“Great sinners who have become transformed into saints often bring with them a physical courage usually deeper than that of other saints (one can not imagine Mary Magdalene denying Christ three times as did Peter); and it springs from a personal experiential knowledge of evil, from which they no longer feel fear, but transcendence.

“What magnificent joy was birthed within the penitential Mary Magdalene as Christ drove the devils from her, saving her from her criminal life; and what greater joy became hers as she came alone to the tomb and saw the risen Christ.” (Lukenbill, D. H., 2008, pp. 21-22)

Tuesday, July 21, 2009

Broken Windows, A Look Back

One of the authors of the innovative criminal justice research that has played a major role in reducing crime rates—first in New York City, then across America, writes in City Journal about how other organizations and government in New York played a major role in that initial success.

An excerpt.

"Just 20 years ago, New York City was racked with crime: murders, burglaries, drug deals, car thefts, thefts from cars. (Remember the signs in car windows advising no radio?) Unlike many cities’ crime problems, New York’s were not limited to a few inner-city neighborhoods that could be avoided. Bryant Park, in the heart of midtown and adjacent to the New York Public Library, was an open-air drug market; Grand Central Terminal, a gigantic flophouse; the Port Authority Bus Terminal, “a grim gauntlet for bus passengers dodging beggars, drunks, thieves, and destitute drug addicts,” as the New York Times put it in 1992. In July 1985, the Citizens Crime Commission of New York City published a study showing widespread fear of theft and assault in downtown Brooklyn, Fordham Road in the Bronx, and Jamaica Center in Queens. Riders abandoned the subway in droves, fearing assault from lunatics and gangs.

"New York’s drop in crime during the 1990s was correspondingly astonishing—indeed, “one of the most remarkable stories in the history of urban crime,” according to University of California law professor Franklin Zimring. While other cities experienced major declines, none was as steep as New York’s. Most of the criminologists’ explanations for it—the economy, changing drug-use patterns, demographic changes—have not withstood scrutiny. Readers of City Journal will be familiar with the stronger argument that the New York Police Department’s adoption of quality-of-life policing and of such accountability measures as Compstat was behind the city’s crime drop.

"Yet that explanation isn’t the whole story. Learning the rest is more than an academic exercise, for if we can understand fully what happened in New York, we not only can adapt it to other cities but can ensure that Gotham’s crime gains aren’t lost in today’s cash-strapped environment.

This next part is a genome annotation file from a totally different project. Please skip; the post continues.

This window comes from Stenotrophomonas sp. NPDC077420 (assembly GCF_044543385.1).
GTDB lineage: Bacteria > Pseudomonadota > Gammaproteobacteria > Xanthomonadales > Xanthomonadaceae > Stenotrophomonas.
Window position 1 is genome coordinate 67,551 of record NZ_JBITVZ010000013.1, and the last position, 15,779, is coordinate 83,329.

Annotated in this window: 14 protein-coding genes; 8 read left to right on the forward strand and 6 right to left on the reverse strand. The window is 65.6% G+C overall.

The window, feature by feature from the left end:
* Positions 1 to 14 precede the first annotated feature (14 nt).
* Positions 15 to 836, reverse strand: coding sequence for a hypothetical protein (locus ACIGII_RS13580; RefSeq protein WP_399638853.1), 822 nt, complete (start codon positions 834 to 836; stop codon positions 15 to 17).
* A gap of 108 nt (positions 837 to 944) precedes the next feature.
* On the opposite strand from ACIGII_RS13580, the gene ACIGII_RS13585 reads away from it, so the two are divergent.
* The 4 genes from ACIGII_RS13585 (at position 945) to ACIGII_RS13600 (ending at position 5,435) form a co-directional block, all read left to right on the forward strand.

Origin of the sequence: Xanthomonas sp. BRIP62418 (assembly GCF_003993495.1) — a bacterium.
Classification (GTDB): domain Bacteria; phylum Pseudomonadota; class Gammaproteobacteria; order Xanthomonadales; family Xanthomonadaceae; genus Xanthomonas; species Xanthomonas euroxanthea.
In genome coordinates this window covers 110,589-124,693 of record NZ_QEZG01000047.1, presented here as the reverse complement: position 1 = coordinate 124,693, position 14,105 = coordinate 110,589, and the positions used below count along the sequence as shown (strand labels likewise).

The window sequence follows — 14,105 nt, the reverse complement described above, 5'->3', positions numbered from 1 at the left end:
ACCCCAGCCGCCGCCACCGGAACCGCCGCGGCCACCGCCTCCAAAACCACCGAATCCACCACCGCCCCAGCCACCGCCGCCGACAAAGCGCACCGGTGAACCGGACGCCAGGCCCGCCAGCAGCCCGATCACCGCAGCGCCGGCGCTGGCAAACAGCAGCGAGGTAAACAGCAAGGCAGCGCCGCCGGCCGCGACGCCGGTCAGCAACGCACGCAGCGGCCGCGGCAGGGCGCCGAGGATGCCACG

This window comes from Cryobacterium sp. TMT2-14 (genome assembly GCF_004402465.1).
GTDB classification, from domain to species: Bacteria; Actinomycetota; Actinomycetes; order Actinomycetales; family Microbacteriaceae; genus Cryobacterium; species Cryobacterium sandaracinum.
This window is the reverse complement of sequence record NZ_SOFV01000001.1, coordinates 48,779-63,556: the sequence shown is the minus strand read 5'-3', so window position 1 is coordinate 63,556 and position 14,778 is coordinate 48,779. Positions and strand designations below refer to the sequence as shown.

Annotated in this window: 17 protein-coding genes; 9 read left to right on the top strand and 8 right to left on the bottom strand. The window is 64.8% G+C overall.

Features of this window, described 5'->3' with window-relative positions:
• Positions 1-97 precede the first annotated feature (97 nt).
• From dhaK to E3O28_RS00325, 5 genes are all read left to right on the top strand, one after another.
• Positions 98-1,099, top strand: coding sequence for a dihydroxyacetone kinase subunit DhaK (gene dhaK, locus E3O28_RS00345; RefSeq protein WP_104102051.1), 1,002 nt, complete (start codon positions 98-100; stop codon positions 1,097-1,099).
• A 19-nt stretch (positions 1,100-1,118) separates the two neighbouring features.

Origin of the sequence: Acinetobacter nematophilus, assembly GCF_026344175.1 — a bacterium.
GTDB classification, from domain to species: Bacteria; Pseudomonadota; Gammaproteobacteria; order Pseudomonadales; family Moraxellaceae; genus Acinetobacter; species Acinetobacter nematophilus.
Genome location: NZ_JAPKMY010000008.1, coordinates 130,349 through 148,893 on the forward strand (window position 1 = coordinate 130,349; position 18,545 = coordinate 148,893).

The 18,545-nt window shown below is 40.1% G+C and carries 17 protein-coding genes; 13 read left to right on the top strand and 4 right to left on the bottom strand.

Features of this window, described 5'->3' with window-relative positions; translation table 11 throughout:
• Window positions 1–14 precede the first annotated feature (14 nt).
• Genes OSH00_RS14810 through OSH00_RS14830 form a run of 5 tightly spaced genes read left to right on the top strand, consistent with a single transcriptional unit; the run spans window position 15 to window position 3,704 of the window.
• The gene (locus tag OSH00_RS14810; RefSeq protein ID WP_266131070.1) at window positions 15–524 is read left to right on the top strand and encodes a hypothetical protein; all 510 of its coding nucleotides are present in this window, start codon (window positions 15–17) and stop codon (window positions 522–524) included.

"As New York suffered, an idea began to emerge that would one day restore the city. Nathan Glazer first gave it voice in a 1979 Public Interest article, “On Subway Graffiti in New York,” arguing that graffitists, other disorderly persons, and criminals “who rob, rape, assault, and murder passengers . . . are part of one world of uncontrollable predators.” For Glazer, a government’s inability to control even a minor crime like graffiti signaled to citizens that it certainly couldn’t handle more serious ones. Disorder, therefore, was creating a crisis that threatened all segments of urban life. In 1982, James Q. Wilson and I elaborated on this idea, linking disorder to serious crime in an Atlantic story called “Broken Windows”

Monday, July 20, 2009

Crime Down, Some Mystified?

As this article from the Washington Post notes, crime is down but criminologists don’t’ know why.

It could be because of broken windows policing and three strikes sentencing.

And the confusion among criminologists could be because many of them have spent the past several years arguing that the massive increase in imprisonment was not responsible for crime rate drops; and who still ally themselves with the crime-is-caused-by-social-conditions movement.

Crime is primarily caused through the individual decision of the criminal, and that decision is generally based on some experience of successful criminality; or, for most criminals, crime works.

An excerpt from the Washington Post article.

“Violent crime has plummeted in the Washington area and in major cities across the country, a trend criminologists describe as baffling and unexpected.

“The District, New York and Los Angeles are on track for fewer killings this year than in any other year in at least four decades. Boston, San Francisco, Minneapolis and others are also seeing notable reductions in homicides.

"Experts did not see this coming at all," said Andrew Karmen, a criminologist and professor of sociology at the John Jay College of Criminal Justice in New York.

“In the District and Prince George's County, homicides are down about 17 percent this year.

“Criminologists have different theories about why crime is down so much, although many agree that the common belief that crime is connected to the economy is false.”

Sunday, July 19, 2009

Iota Unum

The wonderful book by Romano Amerio, Iota Unum: A Study of Changes in the Catholic Church in the XXth Century—whose section on capital punishment enriched Lampstand's book on capital punishment, coming out soon—which was once looked at somewhat askew by some in the Vatican, has now been republished in Italy and that is very good news.